You have to hand it to the residents who are fighting the proposed 7-Eleven convenience store at Foothill Blvd. and Mills Ave. Now that the applicant is appealing the Claremont Planning Commission's denial of the 7-Eleven's conditional use permit, the residents are gearing up to pressure the City Council into upholding the CUP denial.
Besides the expected opposition from the Preserve Our Neighborhoods (PON) group, whose attorney submitted a letter on behalf of PON to the Planning Commission, Claremont Courier reporter Tony Krickl writes on his COURIER City Blog that the 7-Eleven opponents have a Facebook page and even have a YouTube presentation:
It's a video posted on Youtube by David Sawhill, a resident who lives near the proposed 7-Eleven site. See below. Sawhill can't attend next Tuesday night's city council meeting due to an open house at Claremont High School where he works, so he's asked city staff to show the video during public comment in his absence.
Sawhill, by the way, is a graduate of the Claremont Colleges (Pitzer '01) and teaches math at Claremont High School. He is also a CHS yearbook adviser. In his video, Sawhill also tells us that he got his teaching credential at Claremont Graduate School. Sawhill may have a problem getting an airing of his video before the City Council: There's a four-minute limit on public comment and Sawhill's video runs over seven minutes. Then again, new mayor Linda Elderkin, who is against the 7-Eleven, may show her foolish consistency and allow the video to run.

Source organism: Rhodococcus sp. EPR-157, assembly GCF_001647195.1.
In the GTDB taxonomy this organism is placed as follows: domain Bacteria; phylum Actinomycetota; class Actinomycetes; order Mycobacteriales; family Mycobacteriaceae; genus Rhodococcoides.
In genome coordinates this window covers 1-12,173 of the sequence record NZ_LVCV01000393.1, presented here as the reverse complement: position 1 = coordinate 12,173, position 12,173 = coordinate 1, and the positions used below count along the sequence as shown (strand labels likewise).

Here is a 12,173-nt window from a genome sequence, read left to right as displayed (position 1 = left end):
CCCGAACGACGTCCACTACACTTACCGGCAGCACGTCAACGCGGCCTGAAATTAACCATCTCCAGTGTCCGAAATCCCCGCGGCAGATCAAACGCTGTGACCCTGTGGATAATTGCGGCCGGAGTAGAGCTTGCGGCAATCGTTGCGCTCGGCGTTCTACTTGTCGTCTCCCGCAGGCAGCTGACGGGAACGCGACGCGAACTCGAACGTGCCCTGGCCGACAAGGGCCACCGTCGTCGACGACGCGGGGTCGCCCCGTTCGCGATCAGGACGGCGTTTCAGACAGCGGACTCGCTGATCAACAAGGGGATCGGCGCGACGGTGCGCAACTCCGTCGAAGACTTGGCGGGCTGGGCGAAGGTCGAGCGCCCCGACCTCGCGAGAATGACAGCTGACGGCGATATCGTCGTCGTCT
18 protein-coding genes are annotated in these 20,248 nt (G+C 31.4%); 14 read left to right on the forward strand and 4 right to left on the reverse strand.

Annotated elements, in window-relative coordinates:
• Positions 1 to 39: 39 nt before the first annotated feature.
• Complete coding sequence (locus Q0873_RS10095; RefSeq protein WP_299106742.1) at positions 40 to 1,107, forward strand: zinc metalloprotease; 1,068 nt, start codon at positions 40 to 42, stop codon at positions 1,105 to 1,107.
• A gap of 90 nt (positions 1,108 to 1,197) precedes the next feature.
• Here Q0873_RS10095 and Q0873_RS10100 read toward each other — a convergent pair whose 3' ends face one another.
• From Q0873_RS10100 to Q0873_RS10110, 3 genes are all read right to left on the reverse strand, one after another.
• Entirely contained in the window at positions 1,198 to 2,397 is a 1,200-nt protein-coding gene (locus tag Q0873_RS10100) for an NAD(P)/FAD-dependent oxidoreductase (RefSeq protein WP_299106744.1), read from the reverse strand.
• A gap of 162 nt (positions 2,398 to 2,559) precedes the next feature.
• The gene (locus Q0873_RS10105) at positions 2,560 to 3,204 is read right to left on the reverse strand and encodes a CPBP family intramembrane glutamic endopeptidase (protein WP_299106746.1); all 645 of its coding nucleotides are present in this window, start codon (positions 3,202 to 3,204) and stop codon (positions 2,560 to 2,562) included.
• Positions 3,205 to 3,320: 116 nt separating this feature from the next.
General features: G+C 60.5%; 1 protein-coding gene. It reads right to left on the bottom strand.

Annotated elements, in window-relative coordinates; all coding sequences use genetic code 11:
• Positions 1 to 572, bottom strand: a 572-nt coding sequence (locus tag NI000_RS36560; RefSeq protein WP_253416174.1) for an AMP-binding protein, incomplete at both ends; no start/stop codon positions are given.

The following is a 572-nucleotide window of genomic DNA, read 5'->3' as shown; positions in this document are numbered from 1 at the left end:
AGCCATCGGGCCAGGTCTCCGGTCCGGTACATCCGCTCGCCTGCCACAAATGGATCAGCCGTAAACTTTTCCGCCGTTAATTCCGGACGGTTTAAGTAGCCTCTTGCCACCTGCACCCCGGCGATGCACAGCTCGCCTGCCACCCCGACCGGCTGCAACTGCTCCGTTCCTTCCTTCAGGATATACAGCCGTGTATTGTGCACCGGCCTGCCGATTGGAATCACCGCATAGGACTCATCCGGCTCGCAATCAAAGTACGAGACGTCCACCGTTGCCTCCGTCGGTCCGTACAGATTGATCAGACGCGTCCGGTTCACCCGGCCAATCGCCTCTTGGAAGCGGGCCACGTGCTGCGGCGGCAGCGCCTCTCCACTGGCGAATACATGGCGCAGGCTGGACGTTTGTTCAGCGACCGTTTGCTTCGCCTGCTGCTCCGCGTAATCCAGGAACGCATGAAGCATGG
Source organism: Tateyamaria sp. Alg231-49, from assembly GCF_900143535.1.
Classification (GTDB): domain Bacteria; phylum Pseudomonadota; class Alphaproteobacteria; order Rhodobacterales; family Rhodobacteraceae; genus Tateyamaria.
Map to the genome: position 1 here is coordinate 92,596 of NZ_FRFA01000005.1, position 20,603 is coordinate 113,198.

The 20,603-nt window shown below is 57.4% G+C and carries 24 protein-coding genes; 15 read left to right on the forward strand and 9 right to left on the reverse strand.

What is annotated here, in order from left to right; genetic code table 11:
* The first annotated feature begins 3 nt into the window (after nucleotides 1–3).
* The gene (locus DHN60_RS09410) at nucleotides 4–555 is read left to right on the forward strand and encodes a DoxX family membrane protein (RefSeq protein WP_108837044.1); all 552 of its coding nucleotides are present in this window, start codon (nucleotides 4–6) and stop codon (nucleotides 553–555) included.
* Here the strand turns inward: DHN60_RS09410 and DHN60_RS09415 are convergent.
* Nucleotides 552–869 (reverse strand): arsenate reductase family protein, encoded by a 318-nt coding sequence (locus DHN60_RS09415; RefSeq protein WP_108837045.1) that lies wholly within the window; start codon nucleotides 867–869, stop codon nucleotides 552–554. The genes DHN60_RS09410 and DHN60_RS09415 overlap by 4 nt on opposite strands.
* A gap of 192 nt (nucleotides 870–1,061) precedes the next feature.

As an aside, it strikes us as so typically Claremont how, whenever a group of neighbors opposes a project that most of the Claremont 400 would rather not have, the group is considered community activists. On the other hand, when a group opposes something the 400 is for, they are NIMBYs. These quintessential Claremont inconsistencies drive us nuts, and we have some more to illustrate on this and other subjects in the next week or two.
In any case, here's Sawhill's video: